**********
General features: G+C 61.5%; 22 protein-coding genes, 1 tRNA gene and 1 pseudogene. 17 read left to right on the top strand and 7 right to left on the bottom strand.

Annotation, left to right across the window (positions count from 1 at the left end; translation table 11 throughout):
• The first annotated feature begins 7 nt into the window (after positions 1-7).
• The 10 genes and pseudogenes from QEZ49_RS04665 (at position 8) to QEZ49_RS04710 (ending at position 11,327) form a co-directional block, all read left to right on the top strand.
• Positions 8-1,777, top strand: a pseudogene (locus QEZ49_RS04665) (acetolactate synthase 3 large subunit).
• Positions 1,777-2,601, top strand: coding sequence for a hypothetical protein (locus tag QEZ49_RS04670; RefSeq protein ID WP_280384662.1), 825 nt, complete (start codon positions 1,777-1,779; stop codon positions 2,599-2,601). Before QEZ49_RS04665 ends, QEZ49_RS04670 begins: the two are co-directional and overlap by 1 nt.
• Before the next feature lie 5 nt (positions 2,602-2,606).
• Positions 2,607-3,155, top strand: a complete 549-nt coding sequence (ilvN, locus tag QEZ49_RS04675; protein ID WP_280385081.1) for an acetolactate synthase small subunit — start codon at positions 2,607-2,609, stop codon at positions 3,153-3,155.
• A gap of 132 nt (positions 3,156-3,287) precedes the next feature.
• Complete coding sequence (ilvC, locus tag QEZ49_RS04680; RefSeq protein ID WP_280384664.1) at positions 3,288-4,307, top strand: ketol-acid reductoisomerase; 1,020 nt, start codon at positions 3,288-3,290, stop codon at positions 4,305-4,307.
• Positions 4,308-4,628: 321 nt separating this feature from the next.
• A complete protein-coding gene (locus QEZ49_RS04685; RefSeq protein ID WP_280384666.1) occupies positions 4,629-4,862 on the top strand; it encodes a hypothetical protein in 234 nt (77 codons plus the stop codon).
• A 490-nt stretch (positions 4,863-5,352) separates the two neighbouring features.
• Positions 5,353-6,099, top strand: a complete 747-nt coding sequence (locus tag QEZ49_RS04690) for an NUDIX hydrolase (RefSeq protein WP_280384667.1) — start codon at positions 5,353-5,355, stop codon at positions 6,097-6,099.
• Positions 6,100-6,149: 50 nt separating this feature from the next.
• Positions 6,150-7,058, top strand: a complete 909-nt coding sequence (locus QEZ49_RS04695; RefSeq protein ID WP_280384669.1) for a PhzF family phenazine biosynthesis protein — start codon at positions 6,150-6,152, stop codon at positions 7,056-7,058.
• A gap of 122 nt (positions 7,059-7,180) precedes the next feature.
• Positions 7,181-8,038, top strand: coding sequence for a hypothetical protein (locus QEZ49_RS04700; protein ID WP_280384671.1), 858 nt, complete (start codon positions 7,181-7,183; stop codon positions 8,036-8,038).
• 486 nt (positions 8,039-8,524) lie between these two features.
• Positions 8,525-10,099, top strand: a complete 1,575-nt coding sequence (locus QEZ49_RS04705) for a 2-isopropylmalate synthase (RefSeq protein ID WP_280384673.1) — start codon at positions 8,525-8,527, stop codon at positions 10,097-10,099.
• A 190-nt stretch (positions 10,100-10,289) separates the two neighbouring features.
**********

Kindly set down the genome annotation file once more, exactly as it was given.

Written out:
General features: G+C 61.5%; 22 protein-coding genes, 1 tRNA gene and 1 pseudogene. 17 read left to right on the top strand and 7 right to left on the bottom strand.

Annotation, left to right across the window (positions count from 1 at the left end; translation table 11 throughout):
• The first annotated feature begins 7 nt into the window (after positions 1-7).
• The 10 genes and pseudogenes from QEZ49_RS04665 (at position 8) to QEZ49_RS04710 (ending at position 11,327) form a co-directional block, all read left to right on the top strand.
• Positions 8-1,777, top strand: a pseudogene (locus QEZ49_RS04665) (acetolactate synthase 3 large subunit).
• Positions 1,777-2,601, top strand: coding sequence for a hypothetical protein (locus tag QEZ49_RS04670; RefSeq protein ID WP_280384662.1), 825 nt, complete (start codon positions 1,777-1,779; stop codon positions 2,599-2,601). Before QEZ49_RS04665 ends, QEZ49_RS04670 begins: the two are co-directional and overlap by 1 nt.
• Before the next feature lie 5 nt (positions 2,602-2,606).
• Positions 2,607-3,155, top strand: a complete 549-nt coding sequence (ilvN, locus tag QEZ49_RS04675; protein ID WP_280385081.1) for an acetolactate synthase small subunit — start codon at positions 2,607-2,609, stop codon at positions 3,153-3,155.
• A gap of 132 nt (positions 3,156-3,287) precedes the next feature.
• Complete coding sequence (ilvC, locus tag QEZ49_RS04680; RefSeq protein ID WP_280384664.1) at positions 3,288-4,307, top strand: ketol-acid reductoisomerase; 1,020 nt, start codon at positions 3,288-3,290, stop codon at positions 4,305-4,307.
• Positions 4,308-4,628: 321 nt separating this feature from the next.
• A complete protein-coding gene (locus QEZ49_RS04685; RefSeq protein ID WP_280384666.1) occupies positions 4,629-4,862 on the top strand; it encodes a hypothetical protein in 234 nt (77 codons plus the stop codon).
• A 490-nt stretch (positions 4,863-5,352) separates the two neighbouring features.
• Positions 5,353-6,099, top strand: a complete 747-nt coding sequence (locus tag QEZ49_RS04690) for an NUDIX hydrolase (RefSeq protein WP_280384667.1) — start codon at positions 5,353-5,355, stop codon at positions 6,097-6,099.
• Positions 6,100-6,149: 50 nt separating this feature from the next.
• Positions 6,150-7,058, top strand: a complete 909-nt coding sequence (locus QEZ49_RS04695; RefSeq protein ID WP_280384669.1) for a PhzF family phenazine biosynthesis protein — start codon at positions 6,150-6,152, stop codon at positions 7,056-7,058.
• A gap of 122 nt (positions 7,059-7,180) precedes the next feature.
• Positions 7,181-8,038, top strand: coding sequence for a hypothetical protein (locus QEZ49_RS04700; protein ID WP_280384671.1), 858 nt, complete (start codon positions 7,181-7,183; stop codon positions 8,036-8,038).
• 486 nt (positions 8,039-8,524) lie between these two features.
• Positions 8,525-10,099, top strand: a complete 1,575-nt coding sequence (locus QEZ49_RS04705) for a 2-isopropylmalate synthase (RefSeq protein ID WP_280384673.1) — start codon at positions 8,525-8,527, stop codon at positions 10,097-10,099.
• A 190-nt stretch (positions 10,100-10,289) separates the two neighbouring features.